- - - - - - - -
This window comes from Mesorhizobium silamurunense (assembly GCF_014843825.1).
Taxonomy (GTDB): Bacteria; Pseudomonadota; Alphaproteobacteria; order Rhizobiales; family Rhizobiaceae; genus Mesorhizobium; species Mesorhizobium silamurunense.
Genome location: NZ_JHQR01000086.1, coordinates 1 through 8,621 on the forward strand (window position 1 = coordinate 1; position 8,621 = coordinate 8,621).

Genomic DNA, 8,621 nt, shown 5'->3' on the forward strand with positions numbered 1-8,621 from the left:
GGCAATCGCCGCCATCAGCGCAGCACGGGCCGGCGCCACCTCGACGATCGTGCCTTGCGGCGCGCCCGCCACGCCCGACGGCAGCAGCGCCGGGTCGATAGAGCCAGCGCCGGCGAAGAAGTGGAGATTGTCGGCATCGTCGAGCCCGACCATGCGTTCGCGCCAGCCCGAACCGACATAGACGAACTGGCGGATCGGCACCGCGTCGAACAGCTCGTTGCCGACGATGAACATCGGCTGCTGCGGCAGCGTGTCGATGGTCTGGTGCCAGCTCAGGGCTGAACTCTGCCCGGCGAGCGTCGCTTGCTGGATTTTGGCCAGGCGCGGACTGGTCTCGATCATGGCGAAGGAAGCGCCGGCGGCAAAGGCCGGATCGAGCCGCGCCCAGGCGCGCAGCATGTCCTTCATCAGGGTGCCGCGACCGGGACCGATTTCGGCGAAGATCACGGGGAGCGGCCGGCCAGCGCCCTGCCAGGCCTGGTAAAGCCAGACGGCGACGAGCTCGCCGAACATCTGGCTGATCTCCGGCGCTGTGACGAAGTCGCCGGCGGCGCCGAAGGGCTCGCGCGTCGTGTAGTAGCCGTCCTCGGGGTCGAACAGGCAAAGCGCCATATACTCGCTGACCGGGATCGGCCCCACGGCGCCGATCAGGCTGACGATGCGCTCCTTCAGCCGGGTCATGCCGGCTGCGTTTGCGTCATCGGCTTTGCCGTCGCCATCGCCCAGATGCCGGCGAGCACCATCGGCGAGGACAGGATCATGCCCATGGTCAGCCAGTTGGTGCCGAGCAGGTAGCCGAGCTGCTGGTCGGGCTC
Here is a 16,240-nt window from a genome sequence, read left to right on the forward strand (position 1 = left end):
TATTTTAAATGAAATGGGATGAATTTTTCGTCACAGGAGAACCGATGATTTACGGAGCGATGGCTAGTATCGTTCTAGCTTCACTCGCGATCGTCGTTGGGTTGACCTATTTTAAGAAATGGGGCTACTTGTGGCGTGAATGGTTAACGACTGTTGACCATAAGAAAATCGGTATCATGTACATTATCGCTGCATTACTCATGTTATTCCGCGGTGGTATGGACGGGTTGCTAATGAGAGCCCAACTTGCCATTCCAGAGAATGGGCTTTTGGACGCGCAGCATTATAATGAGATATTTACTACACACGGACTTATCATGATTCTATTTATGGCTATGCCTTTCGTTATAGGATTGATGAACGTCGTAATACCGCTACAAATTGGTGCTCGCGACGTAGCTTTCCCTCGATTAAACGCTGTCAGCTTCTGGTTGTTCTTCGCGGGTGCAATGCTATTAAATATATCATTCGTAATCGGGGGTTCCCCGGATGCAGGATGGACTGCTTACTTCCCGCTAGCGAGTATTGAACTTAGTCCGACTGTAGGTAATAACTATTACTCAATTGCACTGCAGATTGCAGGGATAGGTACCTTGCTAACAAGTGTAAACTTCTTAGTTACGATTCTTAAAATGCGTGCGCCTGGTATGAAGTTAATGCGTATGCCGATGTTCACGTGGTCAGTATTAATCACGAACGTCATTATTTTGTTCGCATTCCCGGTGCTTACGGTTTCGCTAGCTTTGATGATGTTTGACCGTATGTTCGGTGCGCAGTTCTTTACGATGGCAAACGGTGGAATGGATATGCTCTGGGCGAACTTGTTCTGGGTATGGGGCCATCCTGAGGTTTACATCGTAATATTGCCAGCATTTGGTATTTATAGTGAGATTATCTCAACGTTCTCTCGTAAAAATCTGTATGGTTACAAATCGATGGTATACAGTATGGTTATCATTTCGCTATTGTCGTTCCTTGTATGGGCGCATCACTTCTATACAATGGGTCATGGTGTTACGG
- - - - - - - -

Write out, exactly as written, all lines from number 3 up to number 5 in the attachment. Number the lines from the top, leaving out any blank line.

Genome location: NZ_JHQR01000086.1, coordinates 1 through 8,621 on the forward strand (window position 1 = coordinate 1; position 8,621 = coordinate 8,621).

Genomic DNA, 8,621 nt, shown 5'->3' on the forward strand with positions numbered 1-8,621 from the left:
GGCAATCGCCGCCATCAGCGCAGCACGGGCCGGCGCCACCTCGACGATCGTGCCTTGCGGCGCGCCCGCCACGCCCGACGGCAGCAGCGCCGGGTCGATAGAGCCAGCGCCGGCGAAGAAGTGGAGATTGTCGGCATCGTCGAGCCCGACCATGCGTTCGCGCCAGCCCGAACCGACATAGACGAACTGGCGGATCGGCACCGCGTCGAACAGCTCGTTGCCGACGATGAACATCGGCTGCTGCGGCAGCGTGTCGATGGTCTGGTGCCAGCTCAGGGCTGAACTCTGCCCGGCGAGCGTCGCTTGCTGGATTTTGGCCAGGCGCGGACTGGTCTCGATCATGGCGAAGGAAGCGCCGGCGGCAAAGGCCGGATCGAGCCGCGCCCAGGCGCGCAGCATGTCCTTCATCAGGGTGCCGCGACCGGGACCGATTTCGGCGAAGATCACGGGGAGCGGCCGGCCAGCGCCCTGCCAGGCCTGGTAAAGCCAGACGGCGACGAGCTCGCCGAACATCTGGCTGATCTCCGGCGCTGTGACGAAGTCGCCGGCGGCGCCGAAGGGCTCGCGCGTCGTGTAGTAGCCGTCCTCGGGGTCGAACAGGCAAAGCGCCATATACTCGCTGACCGGGATCGGCCCCACGGCGCCGATCAGGCTGACGATGCGCTCCTTCAGCCGGGTCATGCCGGCTGCGTTTGCGTCATCGGCTTTGCCGTCGCCATCGCCCAGATGCCGGCGAGCACCATCGGCGAGGACAGGATCATGCCCATGGTCAGCCAGTTGGTGCCGAGCAGGTAGCCGAGCTGCTGGTCGGGCTC